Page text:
Saturday, March 7, 2015
Why companies need me (or someone like me), and the return to work
I have been back at work following maternity leave for just over two months. This continues to be a fascinating discovery journey in how I feel about being a working mom, and how others view it as well.
First, for all of the new moms out there, let's discuss returning to work. I took 12 weeks off from work, and for anyone who is lucky enough to be able to afford taking 12 weeks (or even longer) off of work, I highly encourage it. I remember distinctly feeling at 6 weeks of leave that neither I nor the little guy were ready to be apart. I imagine that some people struggle with the idea of taking 12 weeks off of work, and how they might be viewed by their peers and leaders. Here is one of the best lessons I have learned yet...When I returned, I learned that (drum roll) no one really noticed I was gone that long. Now, I don't mean that I am useless or people didn't notice, but to my surprise almost everyone outside of my close circle said, "Oh you're back! How long were you off, six weeks?"
That is right - no one really even noticed I was gone for 12 weeks. It flew by so fast, that everyone thought I may have been missing for only 6 weeks. The moral of the story is that my perception or worry that people would think poorly of someone taking 12 weeks off of work was truly my own, and no one else was counting. Thank goodness I never let this internal question cloud my judgement on how much time to take off of work.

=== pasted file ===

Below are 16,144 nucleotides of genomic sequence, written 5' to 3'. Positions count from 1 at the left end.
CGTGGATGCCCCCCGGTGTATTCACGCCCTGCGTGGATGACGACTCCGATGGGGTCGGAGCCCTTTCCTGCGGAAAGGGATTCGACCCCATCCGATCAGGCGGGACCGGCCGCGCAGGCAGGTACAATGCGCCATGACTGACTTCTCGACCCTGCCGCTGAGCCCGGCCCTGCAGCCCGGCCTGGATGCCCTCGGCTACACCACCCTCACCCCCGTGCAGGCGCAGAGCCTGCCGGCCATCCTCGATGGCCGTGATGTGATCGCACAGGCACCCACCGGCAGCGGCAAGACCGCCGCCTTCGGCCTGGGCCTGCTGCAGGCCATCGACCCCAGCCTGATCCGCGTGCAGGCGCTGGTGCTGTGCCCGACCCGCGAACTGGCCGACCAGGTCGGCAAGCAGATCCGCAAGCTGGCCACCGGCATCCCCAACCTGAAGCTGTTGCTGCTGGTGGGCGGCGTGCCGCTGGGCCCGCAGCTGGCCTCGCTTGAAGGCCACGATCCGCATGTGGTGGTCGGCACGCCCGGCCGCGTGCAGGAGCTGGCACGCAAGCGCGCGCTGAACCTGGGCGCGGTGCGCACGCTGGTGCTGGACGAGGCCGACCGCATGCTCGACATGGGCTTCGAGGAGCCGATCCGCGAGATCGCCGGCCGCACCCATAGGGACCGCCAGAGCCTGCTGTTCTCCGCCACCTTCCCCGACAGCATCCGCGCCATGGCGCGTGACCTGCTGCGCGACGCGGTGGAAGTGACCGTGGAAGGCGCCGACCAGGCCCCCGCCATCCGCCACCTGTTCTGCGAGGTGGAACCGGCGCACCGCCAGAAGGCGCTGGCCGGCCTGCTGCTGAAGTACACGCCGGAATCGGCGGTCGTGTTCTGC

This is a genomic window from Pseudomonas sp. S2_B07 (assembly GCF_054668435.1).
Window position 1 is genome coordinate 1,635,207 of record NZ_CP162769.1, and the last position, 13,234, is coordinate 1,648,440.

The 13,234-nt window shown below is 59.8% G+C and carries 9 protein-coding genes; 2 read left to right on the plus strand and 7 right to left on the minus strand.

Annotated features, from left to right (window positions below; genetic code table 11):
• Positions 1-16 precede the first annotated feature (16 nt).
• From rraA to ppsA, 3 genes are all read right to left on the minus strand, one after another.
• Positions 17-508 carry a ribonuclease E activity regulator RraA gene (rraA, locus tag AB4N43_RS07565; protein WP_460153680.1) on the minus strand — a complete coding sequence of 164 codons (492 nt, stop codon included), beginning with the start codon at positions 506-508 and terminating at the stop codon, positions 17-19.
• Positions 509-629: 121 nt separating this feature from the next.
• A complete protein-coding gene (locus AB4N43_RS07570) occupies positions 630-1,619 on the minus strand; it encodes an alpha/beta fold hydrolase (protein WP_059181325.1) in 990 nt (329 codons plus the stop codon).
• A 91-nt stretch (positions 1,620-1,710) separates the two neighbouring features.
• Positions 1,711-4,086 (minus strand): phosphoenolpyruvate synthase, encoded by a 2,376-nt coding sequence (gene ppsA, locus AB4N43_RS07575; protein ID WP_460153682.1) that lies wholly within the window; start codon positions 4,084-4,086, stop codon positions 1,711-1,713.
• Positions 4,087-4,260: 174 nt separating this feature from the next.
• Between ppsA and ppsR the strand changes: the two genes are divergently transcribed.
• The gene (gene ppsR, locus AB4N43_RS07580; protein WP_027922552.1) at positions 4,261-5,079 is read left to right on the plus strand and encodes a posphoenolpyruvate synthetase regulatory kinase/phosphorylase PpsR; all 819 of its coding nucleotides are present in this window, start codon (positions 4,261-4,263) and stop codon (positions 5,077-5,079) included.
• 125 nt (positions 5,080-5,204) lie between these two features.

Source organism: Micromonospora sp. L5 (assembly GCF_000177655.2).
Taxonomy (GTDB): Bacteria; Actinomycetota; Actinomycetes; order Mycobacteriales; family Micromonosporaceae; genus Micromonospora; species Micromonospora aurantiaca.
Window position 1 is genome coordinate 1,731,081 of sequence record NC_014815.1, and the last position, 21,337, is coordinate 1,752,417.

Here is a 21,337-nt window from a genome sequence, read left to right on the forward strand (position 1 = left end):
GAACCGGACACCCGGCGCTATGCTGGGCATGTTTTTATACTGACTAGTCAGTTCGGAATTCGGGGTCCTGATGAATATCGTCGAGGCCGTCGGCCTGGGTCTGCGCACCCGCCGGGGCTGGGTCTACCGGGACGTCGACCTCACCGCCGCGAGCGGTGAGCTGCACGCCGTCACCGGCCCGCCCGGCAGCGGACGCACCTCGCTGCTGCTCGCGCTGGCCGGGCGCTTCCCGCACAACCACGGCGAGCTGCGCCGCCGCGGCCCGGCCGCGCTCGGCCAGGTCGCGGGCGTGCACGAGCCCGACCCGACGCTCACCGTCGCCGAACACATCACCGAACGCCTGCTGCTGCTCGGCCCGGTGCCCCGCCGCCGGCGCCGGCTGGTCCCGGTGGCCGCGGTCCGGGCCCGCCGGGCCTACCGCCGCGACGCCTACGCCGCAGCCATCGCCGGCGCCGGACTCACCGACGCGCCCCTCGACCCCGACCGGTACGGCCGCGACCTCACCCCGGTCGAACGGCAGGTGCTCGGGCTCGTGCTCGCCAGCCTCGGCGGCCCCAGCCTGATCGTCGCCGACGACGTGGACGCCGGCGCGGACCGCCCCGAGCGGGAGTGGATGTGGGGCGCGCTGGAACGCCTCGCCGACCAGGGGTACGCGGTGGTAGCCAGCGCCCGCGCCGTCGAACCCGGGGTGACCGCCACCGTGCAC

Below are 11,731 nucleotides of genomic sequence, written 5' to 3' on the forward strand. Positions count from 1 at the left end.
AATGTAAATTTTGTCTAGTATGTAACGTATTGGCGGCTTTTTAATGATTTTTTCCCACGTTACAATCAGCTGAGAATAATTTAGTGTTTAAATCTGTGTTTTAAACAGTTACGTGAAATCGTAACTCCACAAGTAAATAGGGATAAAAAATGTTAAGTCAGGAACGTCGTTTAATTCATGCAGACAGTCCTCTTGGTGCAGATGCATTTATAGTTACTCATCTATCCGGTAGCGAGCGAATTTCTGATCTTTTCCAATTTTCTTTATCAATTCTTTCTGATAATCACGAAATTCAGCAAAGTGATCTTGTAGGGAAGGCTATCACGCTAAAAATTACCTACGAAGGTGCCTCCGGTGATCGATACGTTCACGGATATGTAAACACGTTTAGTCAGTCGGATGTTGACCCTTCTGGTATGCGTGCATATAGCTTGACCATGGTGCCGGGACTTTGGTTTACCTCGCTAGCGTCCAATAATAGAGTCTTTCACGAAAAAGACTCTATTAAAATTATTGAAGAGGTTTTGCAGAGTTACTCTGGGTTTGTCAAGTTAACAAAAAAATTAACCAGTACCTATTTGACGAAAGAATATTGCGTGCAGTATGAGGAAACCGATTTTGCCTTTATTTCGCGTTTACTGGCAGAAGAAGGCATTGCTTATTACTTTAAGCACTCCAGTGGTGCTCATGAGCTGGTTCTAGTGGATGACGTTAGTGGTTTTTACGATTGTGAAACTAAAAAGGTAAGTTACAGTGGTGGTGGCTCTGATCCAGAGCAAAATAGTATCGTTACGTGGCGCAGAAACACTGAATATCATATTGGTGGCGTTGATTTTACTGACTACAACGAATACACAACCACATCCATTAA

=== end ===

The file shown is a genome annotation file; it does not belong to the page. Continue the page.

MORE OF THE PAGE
Now that I am back to work, I am continuing to evolve in my new role as a working mom with a new baby. I realized that I have more perceptions or worries, like whether or not people will think poorly of me when I am out the door at 5:00 p.m. on the dot no matter what for the daycare dash. Once again, no one has cared (I have even heard two women tell me they think it is cool that I am committed to leaving on time). My own misperceptions could have gotten the better of me, but so far I think I am managing it pretty well. Don't get me wrong - it is tough every day. But if you are newer than I to this, I will tell you that (1) you do get better at it/it gets easier, and (2) we can add value in more than one place in our lives at once.
This is why companies need me (or people like me) working for them in leadership positions. It can be easy to question whether or not I can handle a leadership role and be a new mom at the same time, but the reality is that if companies want to include a whole huge part of the talent pool they have to realize the value of a working mom. Moms can be extremely efficient, great at multitasking, experienced under pressure, and bring a whole host of other skills that the female half of the workforce can often offer. In addition, having moms in leadership roles means they not only bring something to that position, but they show that it is possible to every other female aspiring leader in the company. This means big things to the organization.
It was my own perception that people might be upset that I don't work as late as I used to. Instead I found out no one really cares. If I can deliver great work and add value to the company, albeit in less hours, then I need to continue to do that. I justify my time away from my little peanut by knowing I am a more present parent in the smaller time that we have, by knowing I am making money that will send him to college, and by being the type of strong female role model that I want to be for my son. Not that you cannot be those things by staying out of the workforce, this is just my way to contribute. And so help me if my misperceptions get in my way!
Another article that I read earlier this week struck a chord on this topic as well too - it is a reminder about what we didn't know before we had kids of our own. Enjoy and be enlightened...
"I'm sorry to all the mothers I worked with" - Fortune column